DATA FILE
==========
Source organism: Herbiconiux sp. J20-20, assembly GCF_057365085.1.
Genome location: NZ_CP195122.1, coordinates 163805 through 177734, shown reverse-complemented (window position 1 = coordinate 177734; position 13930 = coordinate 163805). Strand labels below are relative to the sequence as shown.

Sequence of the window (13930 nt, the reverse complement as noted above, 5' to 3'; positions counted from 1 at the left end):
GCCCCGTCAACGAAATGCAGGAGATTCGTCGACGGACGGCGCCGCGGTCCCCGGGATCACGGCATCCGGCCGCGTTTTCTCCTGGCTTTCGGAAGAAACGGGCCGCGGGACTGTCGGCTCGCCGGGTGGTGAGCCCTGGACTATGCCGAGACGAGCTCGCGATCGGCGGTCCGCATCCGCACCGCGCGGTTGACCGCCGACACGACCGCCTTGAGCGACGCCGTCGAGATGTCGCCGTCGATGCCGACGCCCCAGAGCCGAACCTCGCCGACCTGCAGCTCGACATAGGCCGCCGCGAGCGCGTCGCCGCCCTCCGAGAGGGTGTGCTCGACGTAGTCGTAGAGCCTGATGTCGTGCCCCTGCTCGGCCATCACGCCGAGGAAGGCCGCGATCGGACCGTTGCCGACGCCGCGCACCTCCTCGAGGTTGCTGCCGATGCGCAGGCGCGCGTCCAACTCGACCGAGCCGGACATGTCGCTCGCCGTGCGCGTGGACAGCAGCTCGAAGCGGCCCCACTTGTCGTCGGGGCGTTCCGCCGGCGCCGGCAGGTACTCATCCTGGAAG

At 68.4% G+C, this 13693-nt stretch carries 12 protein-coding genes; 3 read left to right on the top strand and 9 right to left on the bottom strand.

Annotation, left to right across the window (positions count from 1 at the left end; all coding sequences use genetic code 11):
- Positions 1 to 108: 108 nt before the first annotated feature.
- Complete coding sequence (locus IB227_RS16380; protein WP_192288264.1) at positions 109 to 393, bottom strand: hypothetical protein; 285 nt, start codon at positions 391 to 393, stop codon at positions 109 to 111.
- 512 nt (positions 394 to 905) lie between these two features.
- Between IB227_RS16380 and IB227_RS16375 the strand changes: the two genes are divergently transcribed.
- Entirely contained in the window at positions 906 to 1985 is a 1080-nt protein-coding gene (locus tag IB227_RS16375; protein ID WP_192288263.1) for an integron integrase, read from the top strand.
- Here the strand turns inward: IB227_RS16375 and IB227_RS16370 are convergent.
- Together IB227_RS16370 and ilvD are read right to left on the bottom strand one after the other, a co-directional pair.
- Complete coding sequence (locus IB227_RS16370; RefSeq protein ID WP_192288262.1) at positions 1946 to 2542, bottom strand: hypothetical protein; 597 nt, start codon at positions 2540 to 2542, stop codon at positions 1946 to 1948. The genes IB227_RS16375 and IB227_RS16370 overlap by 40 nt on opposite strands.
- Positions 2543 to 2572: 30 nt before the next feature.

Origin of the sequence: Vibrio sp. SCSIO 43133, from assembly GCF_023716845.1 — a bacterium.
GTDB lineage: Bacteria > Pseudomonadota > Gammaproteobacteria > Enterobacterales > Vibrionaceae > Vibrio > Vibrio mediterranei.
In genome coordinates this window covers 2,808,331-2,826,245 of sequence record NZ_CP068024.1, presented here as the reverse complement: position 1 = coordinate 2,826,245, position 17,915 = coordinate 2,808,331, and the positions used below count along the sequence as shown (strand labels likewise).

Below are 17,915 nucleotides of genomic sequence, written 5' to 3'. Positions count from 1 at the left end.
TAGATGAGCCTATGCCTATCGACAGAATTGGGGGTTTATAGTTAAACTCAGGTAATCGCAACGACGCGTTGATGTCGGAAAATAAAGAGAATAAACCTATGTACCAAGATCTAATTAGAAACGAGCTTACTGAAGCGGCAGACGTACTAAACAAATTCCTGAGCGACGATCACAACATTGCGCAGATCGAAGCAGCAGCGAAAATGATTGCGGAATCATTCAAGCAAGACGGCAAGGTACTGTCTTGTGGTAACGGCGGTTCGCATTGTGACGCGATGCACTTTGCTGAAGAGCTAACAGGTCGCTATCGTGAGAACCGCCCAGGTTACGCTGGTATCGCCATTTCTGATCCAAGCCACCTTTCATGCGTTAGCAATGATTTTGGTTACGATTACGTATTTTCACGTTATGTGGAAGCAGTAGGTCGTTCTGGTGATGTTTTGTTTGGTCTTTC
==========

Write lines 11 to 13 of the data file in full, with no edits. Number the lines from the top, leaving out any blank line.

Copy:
- Entirely contained in the window at positions 906 to 1985 is a 1080-nt protein-coding gene (locus tag IB227_RS16375; protein ID WP_192288263.1) for an integron integrase, read from the top strand.
- Here the strand turns inward: IB227_RS16375 and IB227_RS16370 are convergent.
- Together IB227_RS16370 and ilvD are read right to left on the bottom strand one after the other, a co-directional pair.